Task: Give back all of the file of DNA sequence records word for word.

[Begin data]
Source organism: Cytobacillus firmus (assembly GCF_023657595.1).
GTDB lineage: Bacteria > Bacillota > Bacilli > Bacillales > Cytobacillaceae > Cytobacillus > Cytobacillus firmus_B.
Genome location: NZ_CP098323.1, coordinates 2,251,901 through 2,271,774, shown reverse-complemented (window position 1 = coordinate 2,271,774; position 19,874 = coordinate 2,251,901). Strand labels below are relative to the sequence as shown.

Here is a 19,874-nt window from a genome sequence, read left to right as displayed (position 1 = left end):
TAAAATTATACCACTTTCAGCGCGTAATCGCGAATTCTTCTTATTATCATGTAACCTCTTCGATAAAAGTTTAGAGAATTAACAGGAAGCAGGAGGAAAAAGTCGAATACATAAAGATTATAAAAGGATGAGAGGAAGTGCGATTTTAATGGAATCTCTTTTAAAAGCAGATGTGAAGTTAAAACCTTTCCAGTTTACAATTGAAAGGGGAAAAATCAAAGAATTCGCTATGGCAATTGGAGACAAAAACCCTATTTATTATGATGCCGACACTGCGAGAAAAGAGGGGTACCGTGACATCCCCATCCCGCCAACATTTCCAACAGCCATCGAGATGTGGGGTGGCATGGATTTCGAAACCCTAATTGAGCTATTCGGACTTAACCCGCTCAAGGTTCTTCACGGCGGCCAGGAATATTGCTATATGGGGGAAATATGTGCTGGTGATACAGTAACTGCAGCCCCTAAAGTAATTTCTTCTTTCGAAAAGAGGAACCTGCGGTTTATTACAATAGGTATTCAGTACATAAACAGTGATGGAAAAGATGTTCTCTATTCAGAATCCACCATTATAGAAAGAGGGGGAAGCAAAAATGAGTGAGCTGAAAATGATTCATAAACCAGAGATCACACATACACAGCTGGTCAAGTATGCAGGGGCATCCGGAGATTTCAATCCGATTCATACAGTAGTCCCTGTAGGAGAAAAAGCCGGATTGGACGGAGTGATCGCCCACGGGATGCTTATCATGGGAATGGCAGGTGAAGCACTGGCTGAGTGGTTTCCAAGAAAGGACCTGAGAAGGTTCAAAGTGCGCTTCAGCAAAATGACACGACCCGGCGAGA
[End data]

Source organism: Cytobacillus firmus (assembly GCF_023657595.1).
GTDB lineage: Bacteria > Bacillota > Bacilli > Bacillales > Cytobacillaceae > Cytobacillus > Cytobacillus firmus_B.
Genome location: NZ_CP098323.1, coordinates 2,251,901 through 2,271,774, shown reverse-complemented (window position 1 = coordinate 2,271,774; position 19,874 = coordinate 2,251,901). Strand labels below are relative to the sequence as shown.

Here is a 19,874-nt window from a genome sequence, read left to right as displayed (position 1 = left end):
TAAAATTATACCACTTTCAGCGCGTAATCGCGAATTCTTCTTATTATCATGTAACCTCTTCGATAAAAGTTTAGAGAATTAACAGGAAGCAGGAGGAAAAAGTCGAATACATAAAGATTATAAAAGGATGAGAGGAAGTGCGATTTTAATGGAATCTCTTTTAAAAGCAGATGTGAAGTTAAAACCTTTCCAGTTTACAATTGAAAGGGGAAAAATCAAAGAATTCGCTATGGCAATTGGAGACAAAAACCCTATTTATTATGATGCCGACACTGCGAGAAAAGAGGGGTACCGTGACATCCCCATCCCGCCAACATTTCCAACAGCCATCGAGATGTGGGGTGGCATGGATTTCGAAACCCTAATTGAGCTATTCGGACTTAACCCGCTCAAGGTTCTTCACGGCGGCCAGGAATATTGCTATATGGGGGAAATATGTGCTGGTGATACAGTAACTGCAGCCCCTAAAGTAATTTCTTCTTTCGAAAAGAGGAACCTGCGGTTTATTACAATAGGTATTCAGTACATAAACAGTGATGGAAAAGATGTTCTCTATTCAGAATCCACCATTATAGAAAGAGGGGGAAGCAAAAATGAGTGAGCTGAAAATGATTCATAAACCAGAGATCACACATACACAGCTGGTCAAGTATGCAGGGGCATCCGGAGATTTCAATCCGATTCATACAGTAGTCCCTGTAGGAGAAAAAGCCGGATTGGACGGAGTGATCGCCCACGGGATGCTTATCATGGGAATGGCAGGTGAAGCACTGGCTGAGTGGTTTCCAAGAAAGGACCTGAGAAGGTTCAAAGTGCGCTTCAGCAAAATGACACGACCCGGCGAGA